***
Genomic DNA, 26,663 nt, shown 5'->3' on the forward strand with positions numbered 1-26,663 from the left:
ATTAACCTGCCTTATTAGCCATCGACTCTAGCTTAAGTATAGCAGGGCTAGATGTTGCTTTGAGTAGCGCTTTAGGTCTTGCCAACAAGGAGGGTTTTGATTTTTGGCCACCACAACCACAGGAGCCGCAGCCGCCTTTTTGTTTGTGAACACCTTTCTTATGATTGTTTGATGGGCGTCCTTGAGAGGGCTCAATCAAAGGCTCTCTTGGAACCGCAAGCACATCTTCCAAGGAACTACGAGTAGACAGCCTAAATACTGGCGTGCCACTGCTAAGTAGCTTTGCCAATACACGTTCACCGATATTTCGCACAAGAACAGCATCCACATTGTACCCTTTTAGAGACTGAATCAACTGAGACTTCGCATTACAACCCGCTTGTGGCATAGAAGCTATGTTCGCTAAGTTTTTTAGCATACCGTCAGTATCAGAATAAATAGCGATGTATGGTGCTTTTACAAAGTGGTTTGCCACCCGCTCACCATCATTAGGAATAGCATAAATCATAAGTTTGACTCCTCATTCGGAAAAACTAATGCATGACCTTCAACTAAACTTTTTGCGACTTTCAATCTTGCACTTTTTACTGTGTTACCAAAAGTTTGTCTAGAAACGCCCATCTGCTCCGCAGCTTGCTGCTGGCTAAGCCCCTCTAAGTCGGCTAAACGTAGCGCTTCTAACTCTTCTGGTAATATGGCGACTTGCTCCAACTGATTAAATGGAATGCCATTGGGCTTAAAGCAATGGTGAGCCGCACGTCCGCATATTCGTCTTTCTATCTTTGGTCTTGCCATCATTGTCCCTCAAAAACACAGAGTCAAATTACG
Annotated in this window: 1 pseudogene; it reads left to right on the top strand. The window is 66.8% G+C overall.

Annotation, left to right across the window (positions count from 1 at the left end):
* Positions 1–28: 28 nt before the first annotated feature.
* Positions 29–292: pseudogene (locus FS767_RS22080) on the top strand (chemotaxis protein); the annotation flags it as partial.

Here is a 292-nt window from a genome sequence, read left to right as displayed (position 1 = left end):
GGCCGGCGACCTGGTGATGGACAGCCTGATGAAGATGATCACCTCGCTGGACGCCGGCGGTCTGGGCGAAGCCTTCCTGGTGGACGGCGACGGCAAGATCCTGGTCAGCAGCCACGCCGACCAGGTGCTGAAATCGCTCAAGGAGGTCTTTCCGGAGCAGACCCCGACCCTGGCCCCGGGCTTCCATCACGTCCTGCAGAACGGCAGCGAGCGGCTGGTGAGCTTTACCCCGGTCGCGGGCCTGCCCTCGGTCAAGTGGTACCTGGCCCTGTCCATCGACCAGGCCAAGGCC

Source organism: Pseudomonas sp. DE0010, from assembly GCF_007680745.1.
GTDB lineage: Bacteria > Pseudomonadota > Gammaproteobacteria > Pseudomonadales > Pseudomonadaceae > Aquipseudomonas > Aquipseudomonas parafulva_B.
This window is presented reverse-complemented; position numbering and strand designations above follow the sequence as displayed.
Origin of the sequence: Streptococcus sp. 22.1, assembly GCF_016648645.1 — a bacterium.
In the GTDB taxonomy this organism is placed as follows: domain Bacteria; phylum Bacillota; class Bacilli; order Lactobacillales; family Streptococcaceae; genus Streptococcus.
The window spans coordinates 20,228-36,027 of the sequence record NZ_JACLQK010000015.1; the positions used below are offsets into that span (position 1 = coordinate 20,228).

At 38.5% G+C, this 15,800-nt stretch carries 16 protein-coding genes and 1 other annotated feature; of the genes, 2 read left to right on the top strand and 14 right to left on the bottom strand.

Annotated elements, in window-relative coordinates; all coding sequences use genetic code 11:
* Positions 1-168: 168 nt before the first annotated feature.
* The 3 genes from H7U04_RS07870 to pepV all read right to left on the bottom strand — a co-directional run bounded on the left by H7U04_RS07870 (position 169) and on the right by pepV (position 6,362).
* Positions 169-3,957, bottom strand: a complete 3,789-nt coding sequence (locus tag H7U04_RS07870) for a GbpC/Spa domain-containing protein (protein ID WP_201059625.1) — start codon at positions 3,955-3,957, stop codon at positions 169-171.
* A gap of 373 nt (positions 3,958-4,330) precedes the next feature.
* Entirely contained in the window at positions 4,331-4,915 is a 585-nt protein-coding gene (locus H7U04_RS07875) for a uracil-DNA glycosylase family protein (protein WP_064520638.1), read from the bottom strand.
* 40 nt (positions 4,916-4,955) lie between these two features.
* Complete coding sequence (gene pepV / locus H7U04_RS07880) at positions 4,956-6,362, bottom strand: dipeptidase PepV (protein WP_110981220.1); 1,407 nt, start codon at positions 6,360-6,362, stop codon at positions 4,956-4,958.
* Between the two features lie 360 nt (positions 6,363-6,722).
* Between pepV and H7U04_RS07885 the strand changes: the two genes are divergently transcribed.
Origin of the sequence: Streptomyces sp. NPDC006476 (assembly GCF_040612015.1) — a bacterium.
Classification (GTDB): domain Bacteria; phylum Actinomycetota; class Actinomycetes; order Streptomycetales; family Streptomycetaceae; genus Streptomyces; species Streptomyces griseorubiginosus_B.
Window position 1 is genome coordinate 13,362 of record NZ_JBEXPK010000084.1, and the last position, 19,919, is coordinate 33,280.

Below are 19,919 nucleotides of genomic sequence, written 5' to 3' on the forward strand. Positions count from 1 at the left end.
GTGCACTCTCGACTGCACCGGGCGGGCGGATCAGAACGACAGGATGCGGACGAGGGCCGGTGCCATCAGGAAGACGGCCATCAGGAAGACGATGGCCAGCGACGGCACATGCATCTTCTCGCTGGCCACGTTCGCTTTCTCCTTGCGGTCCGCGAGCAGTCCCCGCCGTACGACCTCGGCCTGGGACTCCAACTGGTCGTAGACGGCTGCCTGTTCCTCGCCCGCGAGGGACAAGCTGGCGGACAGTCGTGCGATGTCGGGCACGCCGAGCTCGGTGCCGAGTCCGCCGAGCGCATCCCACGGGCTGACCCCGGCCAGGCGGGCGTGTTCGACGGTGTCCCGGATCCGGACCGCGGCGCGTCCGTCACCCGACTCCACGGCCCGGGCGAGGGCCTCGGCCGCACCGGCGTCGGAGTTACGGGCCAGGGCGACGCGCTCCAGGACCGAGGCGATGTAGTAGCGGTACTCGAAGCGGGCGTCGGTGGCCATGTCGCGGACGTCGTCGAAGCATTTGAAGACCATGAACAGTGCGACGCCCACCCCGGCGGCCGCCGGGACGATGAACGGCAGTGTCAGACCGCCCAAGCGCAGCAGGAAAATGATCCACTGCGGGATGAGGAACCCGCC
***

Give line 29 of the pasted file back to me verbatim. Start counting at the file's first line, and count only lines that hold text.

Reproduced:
Below are 19,919 nucleotides of genomic sequence, written 5' to 3' on the forward strand. Positions count from 1 at the left end.